WASHINGTON - President Donald Trump publicly insists he doesn't rehearse for debates, claiming recently that he is preparing for his first debate on Tuesday in Cleveland with Democratic nominee Joe Biden "just by doing what I'm doing."
But behind the scenes, Trump is quietly studying videotapes of Biden's debate performances in 2008 and 2012 to look for weakness or vulnerabilities he can exploit. He is batting around attack lines with aides, and not holding a more formal mock debate or sessions devoted to memorizing facts and data points.
For his part, Biden is huddling with a small group of advisers in Wilmington, Del. The former vice president plans to attack Trump's leadership as unsteady, challenge the president's repeated falsehoods, and contrast his own experience in a crisis.
In a year upended by a deadly pandemic, a severe recession, a climate crisis in the West and social unrest, the death of Supreme Court Justice Ruth Bader Ginsburg and the brewing battle to fill her seat has thrust two more pivotal issues - healthcare and abortion - to the fore a week before the two candidates go toe to toe for the first of three televised debates.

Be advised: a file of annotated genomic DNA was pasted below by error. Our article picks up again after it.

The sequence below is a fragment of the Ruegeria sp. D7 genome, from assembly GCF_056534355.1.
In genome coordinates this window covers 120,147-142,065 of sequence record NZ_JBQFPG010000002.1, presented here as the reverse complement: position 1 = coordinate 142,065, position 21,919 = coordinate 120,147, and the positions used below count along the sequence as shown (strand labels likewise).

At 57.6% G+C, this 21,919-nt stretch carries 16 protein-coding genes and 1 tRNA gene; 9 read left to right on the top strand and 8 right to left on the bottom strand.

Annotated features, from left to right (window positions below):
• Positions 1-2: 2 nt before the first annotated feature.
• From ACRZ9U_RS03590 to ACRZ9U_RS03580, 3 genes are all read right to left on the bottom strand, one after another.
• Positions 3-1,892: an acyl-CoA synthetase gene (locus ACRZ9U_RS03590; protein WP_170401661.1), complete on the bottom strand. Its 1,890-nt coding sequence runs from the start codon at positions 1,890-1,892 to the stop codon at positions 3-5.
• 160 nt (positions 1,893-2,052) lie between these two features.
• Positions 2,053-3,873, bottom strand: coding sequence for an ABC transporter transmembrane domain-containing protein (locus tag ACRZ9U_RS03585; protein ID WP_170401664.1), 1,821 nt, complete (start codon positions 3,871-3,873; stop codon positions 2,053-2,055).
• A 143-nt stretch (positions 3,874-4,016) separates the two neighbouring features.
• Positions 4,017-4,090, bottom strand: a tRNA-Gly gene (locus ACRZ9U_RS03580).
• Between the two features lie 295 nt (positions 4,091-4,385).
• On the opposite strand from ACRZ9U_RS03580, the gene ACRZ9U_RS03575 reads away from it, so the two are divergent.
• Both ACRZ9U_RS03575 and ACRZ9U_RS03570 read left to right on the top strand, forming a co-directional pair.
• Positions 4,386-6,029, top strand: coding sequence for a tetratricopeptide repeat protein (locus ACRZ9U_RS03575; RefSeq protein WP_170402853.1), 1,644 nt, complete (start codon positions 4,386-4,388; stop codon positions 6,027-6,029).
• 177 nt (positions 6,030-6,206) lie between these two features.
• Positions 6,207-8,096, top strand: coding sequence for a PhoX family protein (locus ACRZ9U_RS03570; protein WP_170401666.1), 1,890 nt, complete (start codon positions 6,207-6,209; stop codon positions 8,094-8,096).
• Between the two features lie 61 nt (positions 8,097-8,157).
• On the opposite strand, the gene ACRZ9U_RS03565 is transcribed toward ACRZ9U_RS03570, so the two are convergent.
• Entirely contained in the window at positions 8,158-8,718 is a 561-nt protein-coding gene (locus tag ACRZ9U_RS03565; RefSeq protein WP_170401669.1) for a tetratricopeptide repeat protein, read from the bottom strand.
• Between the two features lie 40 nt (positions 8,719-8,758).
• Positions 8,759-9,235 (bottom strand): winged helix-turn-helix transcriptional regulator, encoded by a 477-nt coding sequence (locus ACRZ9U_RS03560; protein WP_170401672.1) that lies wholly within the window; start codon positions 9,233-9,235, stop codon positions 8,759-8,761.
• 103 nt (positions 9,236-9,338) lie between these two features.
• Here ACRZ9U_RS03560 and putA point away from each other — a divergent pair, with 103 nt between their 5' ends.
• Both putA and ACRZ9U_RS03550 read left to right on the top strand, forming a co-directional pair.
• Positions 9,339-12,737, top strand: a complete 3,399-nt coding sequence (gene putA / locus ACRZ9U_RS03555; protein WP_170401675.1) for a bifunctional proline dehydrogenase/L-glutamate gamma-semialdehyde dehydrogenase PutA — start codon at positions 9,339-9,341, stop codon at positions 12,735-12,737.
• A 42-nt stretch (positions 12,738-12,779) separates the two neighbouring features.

The Sept. 29 face-off will be moderated by Fox News anchor Chris Wallace and will feature 15-minute segments on six topics: the Supreme Court, COVID-19, the economy, race and policing, election integrity and both candidates' records.
Trump's team sees the 90-minute debate as a make-or-break opportunity to save his reelection campaign, which is down in the polls and lagging in cash as early voting begins in several states.
Trump's aides believe his near-daily bantering with White House reporters put him on a stronger footing to react in a live, unscripted setting than Biden, who takes questions from reporters as he travels but hasn't held a full news conference in months.
Biden's camp has downplayed the significance of the debates, noting that his lead in national polls, now about 6.5 percentage points, has changed little since the pandemic erupted last spring.
Polls show widespread dissatisfaction with Trump's handling of the crisis, which has killed more than 200,000 Americans. Democrats believe the deadly virus will continue to overshadow all other issues in the debates and the race.
"More than any time in my lifetime, I think that a clever line or a cute comeback in the debate is not going to be as important as the next day, when you have to do video school with your kid or you have to find a job," said Robert Barnett, who has helped Democratic candidates rehearse for debates in every election since 1976, though he's not working with Biden's team this year.